Hundreds of UK tech start-ups and entrepreneurs sign open letter opposing Brexit in latest show of support for Remain campaign
Campaigners looking to keep Britain within the EU received a major show of support from the country’s technology industry today.
Hundreds of technology-based start-ups and entrepreneurs signed an open letter published in the Financial Times this morning warning against the economic catastrophe that could affect the country if it voted to leave the European Union in a referendum due to be held next month.
Among the signees were representatives from companies including Deliveroo, Innocent Drinks, Zoopla and King.com, alongside luminaries of the UK tech space such as Tech City chief Eileen Burbidge and Twitter board member Martha Lane Fox.
“Of course the EU isn’t perfect; but rather than cutting ourselves off from the opportunities it offers, it is better to be on the inside helping shape the rules of this market instead of just being subject to them,” the letter read.
“The economic shock of a vote to leave the EU would also be hugely damaging to our businesses. Leaving could lead to lost investment, missed opportunities and lost jobs.”
“The UK is currently the best place in Europe to launch and grow a business; leaving the EU will undoubtedly undermine the ability of Britain’s entrepreneurs to start-up, innovate, and grow. It is simply not worth the risk.”
The letter is the latest indication of support for the Remain campaign from the UK’s tech sector ahead of the referendum vote on June 23.
Earlier this month, a survey conducted by industry body TechUK found that 70 percent of UK technology firms would want to remain in the EU, with many saying that the membership helps British firms be more attractive to international investment and gives the UK a better deal in its trading relationship with other members.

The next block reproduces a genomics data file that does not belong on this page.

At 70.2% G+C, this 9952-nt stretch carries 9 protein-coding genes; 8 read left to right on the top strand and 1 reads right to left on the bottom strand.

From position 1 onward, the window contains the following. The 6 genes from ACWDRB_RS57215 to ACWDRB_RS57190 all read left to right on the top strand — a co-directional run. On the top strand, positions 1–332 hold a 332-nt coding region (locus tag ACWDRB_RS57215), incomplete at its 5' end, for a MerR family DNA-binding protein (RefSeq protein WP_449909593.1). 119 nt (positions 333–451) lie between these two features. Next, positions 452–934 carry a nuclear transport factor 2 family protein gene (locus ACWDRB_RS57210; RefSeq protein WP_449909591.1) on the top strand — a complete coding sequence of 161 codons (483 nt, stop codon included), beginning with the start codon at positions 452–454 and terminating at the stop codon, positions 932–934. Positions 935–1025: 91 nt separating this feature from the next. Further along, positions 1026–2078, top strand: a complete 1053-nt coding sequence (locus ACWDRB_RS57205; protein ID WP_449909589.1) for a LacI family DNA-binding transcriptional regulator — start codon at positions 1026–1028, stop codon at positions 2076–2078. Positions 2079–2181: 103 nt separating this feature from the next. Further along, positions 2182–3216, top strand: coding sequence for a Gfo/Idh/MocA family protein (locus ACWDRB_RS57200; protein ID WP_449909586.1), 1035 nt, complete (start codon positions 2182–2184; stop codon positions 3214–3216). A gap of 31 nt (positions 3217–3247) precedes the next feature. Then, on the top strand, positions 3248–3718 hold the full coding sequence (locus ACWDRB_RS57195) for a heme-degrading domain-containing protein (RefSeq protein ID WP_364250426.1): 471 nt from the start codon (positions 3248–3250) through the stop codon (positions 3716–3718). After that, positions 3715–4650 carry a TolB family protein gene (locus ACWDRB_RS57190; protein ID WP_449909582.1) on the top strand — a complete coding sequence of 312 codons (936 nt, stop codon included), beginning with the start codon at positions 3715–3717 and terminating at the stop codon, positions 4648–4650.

London’s technology community has also signalled its backing for the Remain vote, with a survey of Tech London Advocates members finding that 87 percent opposed a possible Brexit, again believing that membership of the EU boosts the UK economy by making it more attractive to international businesses looking to operate in Britain.
Even Sir Stephen Hawking has signalled his opposition to the move, signing a letter to the Times newspaper alongside 150 other members of the Royal Society, saying that a Brexit would be a “disaster” for British science.
The letter also warned that the UK received £2.4 billion more in research grants back from the EU than it paid out, raising concerns about the level in investment in British science if the Leave campaign won out.
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